Wednesday, December 26, 2012

A Few Followups

The first two are in regard to the Old Stories blog post.

Carrie comments:
"You didn't seem very upset that your ancestor was a deserter! If I found that I would not be very happy."

History is what it is. I am not the least bit upset about it. If you let things like that bother you, you probably shouldn't be doing family research because eventually you will find a murderer, an adulterer, or a deserter in your tree. I find it all very interesting. It makes me want to know more about John to maybe understand why he did what he did.


Don asks:
"How do you know that John McMichael didn't desert to fight for the Union side?"

I don't know for sure but it is the least likely explanation. There are no Union records in his name and they let him go in 1864 (before the war ended). The book that I referenced said that this situation was a pretty common occurrence (Confederates taking oaths of allegiance and then being released), but, anything is possible.


The next two are in regard to the Who Is This Guy blog post.

Connie asks:
"Have you discovered anything about Gazaway Sims yet?"

It has only been 3 days :) The person on Ancestry.com did email me back and said he knew nothing at all. Someone on the Transitional Genealogists Forum mailing list found Gaz on New FamilySearch. I had missed it somehow so I have emails going out to those folks. I only found one marriage for Gaz. Gazaway W. Sims married Miss Ann B. Zachry on 20 Sep 1836 in Columbia County, Georgia. 1 This was actually helpful because Gaz's middle initial is clearly W. on this license/certificate which might explain where the name Watkins came from (Gazaway Sims Watkins Lewis). I do have Zachry/Zacharys in my file that were in Columbia County I don't have a tie between the Lewis' and the Zacharys. So, no, I don't have the answer yet but I haven't been completely idle either :)


Davis asks:
"Is it possible that John Lewis and Gazaway Sims were stepbrothers? Men often name their children after their brothers."

Sure, it is possible. I don't think it is probable though. The two men are less than a year apart in age. John was born in NC and Gazaway was born in GA. The persons on New FamilySearch have Gazaway's parents listed (still waiting to confirm sources) and it appears this couple was married early and stayed married until death. I always go with the most likely scenarios first, and then I widen my net as needed.


This one is in regard to the Location Specific Records blog post.

T. J. asks:
"Is this the sort of thing that you put in your Research Binder? I don't know how else you could remember all of this. Right now I am only doing research in Louisiana. I have only been able to get back to my great grandparents so I haven't had to look at another state yet. I don't even know if I am missing stuff in Louisiana."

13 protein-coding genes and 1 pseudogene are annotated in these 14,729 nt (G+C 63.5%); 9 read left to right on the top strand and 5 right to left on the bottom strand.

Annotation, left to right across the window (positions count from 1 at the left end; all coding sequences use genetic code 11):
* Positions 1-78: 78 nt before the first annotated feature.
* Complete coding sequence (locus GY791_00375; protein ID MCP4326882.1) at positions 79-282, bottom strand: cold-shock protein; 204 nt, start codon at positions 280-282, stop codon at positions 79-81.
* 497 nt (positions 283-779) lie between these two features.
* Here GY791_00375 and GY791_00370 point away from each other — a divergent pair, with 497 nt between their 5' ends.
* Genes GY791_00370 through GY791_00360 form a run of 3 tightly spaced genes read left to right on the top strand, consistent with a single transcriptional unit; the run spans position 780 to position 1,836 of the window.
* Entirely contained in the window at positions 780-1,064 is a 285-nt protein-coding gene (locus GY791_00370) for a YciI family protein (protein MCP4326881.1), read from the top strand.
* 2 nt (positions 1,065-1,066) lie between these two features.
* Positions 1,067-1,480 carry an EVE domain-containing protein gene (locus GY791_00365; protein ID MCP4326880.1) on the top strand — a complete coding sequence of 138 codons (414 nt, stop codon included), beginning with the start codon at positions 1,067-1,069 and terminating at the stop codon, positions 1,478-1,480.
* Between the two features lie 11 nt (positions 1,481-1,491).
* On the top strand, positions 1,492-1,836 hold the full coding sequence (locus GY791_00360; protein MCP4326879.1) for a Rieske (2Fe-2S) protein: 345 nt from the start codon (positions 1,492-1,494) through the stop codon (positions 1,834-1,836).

YES! You are in the perfect position to get your research binder off to a good start by doing a thorough section for Louisiana. When you go on to the next state you will have an idea of what all you will need to include. You want to cover all of the types of records like births, marriages, death, church, probate, tax, voter records, court, etc. I would also include information on specific counties as well. Add the counties as you do research in them. You need to know things like when the county was formed from which parent counties and if there are any records losses due to fire, flood or theft. Maybe I will do another post on research binders detailing WHERE you can look to get all of the information you need.


1 Columbia County, Georgia Marriage Book B: 74, Gazaway W. Sims-Miss Ann B. Zachry, 1836.


Copyright © 2012 Michele Simmons Lewis

4 comments:

  1. On the first bit on John McMichael.... Our ancestors were people, not historic figures. He had been there for more than two years. We have no idea what he saw, or experienced, or had to do, or what the conditions were. Nowadays, we understand "post traumatic stress" in our own soldiers. We understand depression in our own friends and family. We need to know that the same things happened back then, without the same possibilities of support we have now. (And even those now are spotty....)

    ReplyDelete
  2. Very true. That is why I said I would love to know more about John so that I can understand why he did what he did. His records don't say anything about being wounded though there are records that are obviously missing in his file. I have heard no family stories that he had been injured. He was only 47 when he died in 1874. That makes me wonder as well. This reminds me of a story of a confederate soldier here in Georgia in the next county over. He lost his leg in the war and he was never quite right after that. His wife had died by then and he was raising 3 children by himself. One day he lured his two young sons out into a field and bashed their heads in with his crutch and then shot himself in the head. His daughter was suspicious and refused to go with him and so her life was spared. He and the two boys are buried side by side on the old farm. A very sad story. He was obviously a victim of post traumatic stress syndrome.

    ReplyDelete
  3. Linda Schreiber, formerly 'Anon'December 29, 2012 at 4:57 PM

    What a sad story....
    You don't have to be injured to have PTSD, by the way. Just experiencing way too much of the most brutal parts of war, for too long, over and over, is more than enough. No one comes back from that unchanged, but some have real, life-long problems -- often the people who are naturally the most empathetic and compassionate, the 'nice guys'. Has nothing to do with 'weakness' in any way. At least now, we have some treatments available. Back then, they just went home....

    ReplyDelete
  4. There is so much in the media about PTSD for contemporary wars that I think we might forget that it was a problem for ALL wars.

    ReplyDelete